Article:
The above described apparatus brews coffee according to the following steps. The reservoir is filled with the quantity of water intended to be brewed into coffee. A corresponding amount of coffee grounds is placed within the basket and the basket is positioned on the reservoir. The pump tube is placed into the cavity and seals the water in the reservoir. The reservoir is placed on top of the carafe and supported thereby. The carafe and reservoir are inserted into the cavity of the microwave oven and exposed to the microwave energy therein. The microwave energy acting on the water within the sealed cavity of the reservoir causes the fluid to heat and increases the pressure within the cavity. The pressure increase is such that water is cyclically pumped from the cavity through the pump tube. The pump tube directs the water through its outlet onto the lid of the coffee basket. The heated water flows into the basket and onto the coffee grounds. The heated water partially dissolves the coffee grounds to brew coffee. The brewed coffee passes through the perforated bottom surface of the basket and is collected within the carafe. The carafe is removed from the microwave oven upon transfer of substantially all the water from the cavity. The reservoir is removed from the top of the carafe and the coffee is served. Other features of the invention will become apparent by describing a preferred embodiment thereof.
For the purpose of illustrating the invention, there is shown in the drawings a form which is presently preferred; it being understood, however, that this invention is not limited to the precise arrangements and instrumentalities shown.
FIG. 1 shows the invention retained within the cavity of a typical microwave oven.
FIG. 2 is a side cross-sectional view of the preferred embodiment of the invention.
FIG. 3 is a top cross-sectional view thereof.
FIG. 4 is an exploded view thereof.
FIG. 4A is an exploded view of an alternate embodiment thereof.
FIG. 5 is an alternate embodiment of the spreader plate portion of the invention.
FIG. 6 is a second alternate embodiment of the spreader plate portion of the invention.
FIG. 7 is a cross-sectional view of the spreader plate of FIG. 6.
In the figures where like numerals indicate like elements there is shown the coffee brewing apparatus 10 of the type preferred by the present invention. FIG. 1 illustrates the apparatus positioned within the cavity of a microwave oven 12. The microwave oven 12 is contemplated to be of any type available on the market. However, a microwave oven of at least 600 watts is preferred for conveniently brewing approximately 6 cups of coffee, i.e., 30-36 ounces (65 cubic inches) of water. Lower wattage units may drastically effect the time to sufficiently heat the water for brewing, and thus extend the brewing cycle.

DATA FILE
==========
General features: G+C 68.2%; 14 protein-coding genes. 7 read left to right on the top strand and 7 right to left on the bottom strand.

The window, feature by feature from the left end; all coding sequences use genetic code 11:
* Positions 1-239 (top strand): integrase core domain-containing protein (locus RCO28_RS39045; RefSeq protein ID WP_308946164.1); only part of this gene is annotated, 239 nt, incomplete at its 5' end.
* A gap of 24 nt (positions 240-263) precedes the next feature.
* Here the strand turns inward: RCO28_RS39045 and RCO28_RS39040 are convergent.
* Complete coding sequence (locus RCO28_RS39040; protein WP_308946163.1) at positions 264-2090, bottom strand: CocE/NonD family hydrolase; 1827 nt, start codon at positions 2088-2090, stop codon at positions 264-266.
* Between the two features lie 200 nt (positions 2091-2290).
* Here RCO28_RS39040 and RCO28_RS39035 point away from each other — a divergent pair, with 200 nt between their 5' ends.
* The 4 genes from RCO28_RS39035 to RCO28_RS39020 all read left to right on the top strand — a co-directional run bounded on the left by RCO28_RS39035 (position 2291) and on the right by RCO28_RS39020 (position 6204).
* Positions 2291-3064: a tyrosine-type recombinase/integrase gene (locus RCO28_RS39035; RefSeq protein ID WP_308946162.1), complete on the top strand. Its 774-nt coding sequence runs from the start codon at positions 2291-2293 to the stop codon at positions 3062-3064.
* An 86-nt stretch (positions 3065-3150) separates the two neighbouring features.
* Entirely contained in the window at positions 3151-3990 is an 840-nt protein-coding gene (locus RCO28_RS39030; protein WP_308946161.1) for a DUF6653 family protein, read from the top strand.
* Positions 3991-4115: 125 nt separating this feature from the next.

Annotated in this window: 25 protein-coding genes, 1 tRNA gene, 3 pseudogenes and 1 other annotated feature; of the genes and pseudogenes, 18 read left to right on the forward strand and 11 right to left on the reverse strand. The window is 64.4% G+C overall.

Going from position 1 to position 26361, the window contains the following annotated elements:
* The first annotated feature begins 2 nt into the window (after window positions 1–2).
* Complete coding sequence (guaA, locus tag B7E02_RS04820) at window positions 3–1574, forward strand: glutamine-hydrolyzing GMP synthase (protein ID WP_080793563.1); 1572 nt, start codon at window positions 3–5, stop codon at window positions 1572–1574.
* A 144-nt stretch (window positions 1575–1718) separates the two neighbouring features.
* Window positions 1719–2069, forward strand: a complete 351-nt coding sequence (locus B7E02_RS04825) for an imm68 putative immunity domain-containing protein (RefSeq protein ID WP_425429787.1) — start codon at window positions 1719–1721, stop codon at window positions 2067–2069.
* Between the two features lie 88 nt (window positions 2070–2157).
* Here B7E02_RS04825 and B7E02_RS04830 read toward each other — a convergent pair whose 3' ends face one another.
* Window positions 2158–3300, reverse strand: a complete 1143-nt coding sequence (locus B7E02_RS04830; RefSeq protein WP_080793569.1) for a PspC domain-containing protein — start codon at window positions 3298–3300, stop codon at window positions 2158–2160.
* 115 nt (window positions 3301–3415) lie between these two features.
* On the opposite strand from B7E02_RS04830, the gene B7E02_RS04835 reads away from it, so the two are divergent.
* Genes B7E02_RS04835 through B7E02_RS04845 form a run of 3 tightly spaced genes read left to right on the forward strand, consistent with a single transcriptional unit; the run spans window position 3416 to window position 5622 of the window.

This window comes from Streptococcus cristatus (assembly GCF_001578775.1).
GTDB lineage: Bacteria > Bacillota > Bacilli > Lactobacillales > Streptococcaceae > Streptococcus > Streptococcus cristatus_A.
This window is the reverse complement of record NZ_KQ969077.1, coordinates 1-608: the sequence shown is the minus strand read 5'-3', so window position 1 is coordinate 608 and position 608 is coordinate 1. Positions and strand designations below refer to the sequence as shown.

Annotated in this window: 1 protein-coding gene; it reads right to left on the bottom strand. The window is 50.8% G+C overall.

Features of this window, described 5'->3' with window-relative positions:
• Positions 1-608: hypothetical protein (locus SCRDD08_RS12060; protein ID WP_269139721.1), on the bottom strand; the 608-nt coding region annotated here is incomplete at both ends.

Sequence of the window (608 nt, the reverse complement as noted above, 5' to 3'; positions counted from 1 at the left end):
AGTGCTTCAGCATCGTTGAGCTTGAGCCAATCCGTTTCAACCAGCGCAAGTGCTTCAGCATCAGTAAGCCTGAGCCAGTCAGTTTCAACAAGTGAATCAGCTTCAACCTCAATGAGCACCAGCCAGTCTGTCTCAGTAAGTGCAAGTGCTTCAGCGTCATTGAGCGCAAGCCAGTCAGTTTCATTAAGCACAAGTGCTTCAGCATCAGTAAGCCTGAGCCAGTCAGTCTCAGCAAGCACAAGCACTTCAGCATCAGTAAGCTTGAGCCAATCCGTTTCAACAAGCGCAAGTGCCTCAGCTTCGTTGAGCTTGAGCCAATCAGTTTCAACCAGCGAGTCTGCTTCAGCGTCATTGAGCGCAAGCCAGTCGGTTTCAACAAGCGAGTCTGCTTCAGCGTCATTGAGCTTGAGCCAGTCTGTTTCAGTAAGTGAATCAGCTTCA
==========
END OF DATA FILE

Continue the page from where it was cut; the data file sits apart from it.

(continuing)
As particularly illustrated in FIGS. 2, 3 and 4, the apparatus 10 generally comprises a reservoir portion 14 which is adapted to be positioned on and supported by a vessel such as a carafe 16. The reservoir 14, as shown, is supported on the upper rim 18 of the carafe 16 with portions extending into the carafe 16. The carafe 16 is generally contemplated to be made of a microwave pervious or transparent material. Additionally, it is preferred that the carafe 16 be translucent or transparent so that the brewed coffee may be viewed through the side walls thereof.
The carafe 16 includes a handle 19 which is attached to the side walls thereof. The handle 19 may be attached to the carafe 16 in any manner desired. However, if the handle 19 is attached by use of a metal band or includes metal portions, the method of attachment must contemplate the fact that adjacent metal surfaces may cause arcing within the oven when exposed to microwave energy. The top portion of the handle 19 is contemplated to be attached to the carafe 16 adjacent to the upper rim 18 thereof. As illustrated, a cavity 21 is provided adjacent the bottom surface of the reservoir 14 so as to permit the reservoir 14 to be seated on the rim 18 while remaining level. The cavity 21 provides clearance for the attachment of the handle 19 to the rim 18.
The reservoir 14 preferably includes a tubular or donut shaped body portion 20 defining an enclosed tubular cavity 22. A central opening or passageway 24 is provided through the middle of the body 20. Attached to the body 20 are handles 26 positioned at any convenient location on the side walls thereof for lifting the reservoir 14 off of the carafe 16 when the brewed coffee is to be poured. The handles 26 may either be molded as part of the body 20 or may be attached by a solvent or ultrasonic welding to the side walls.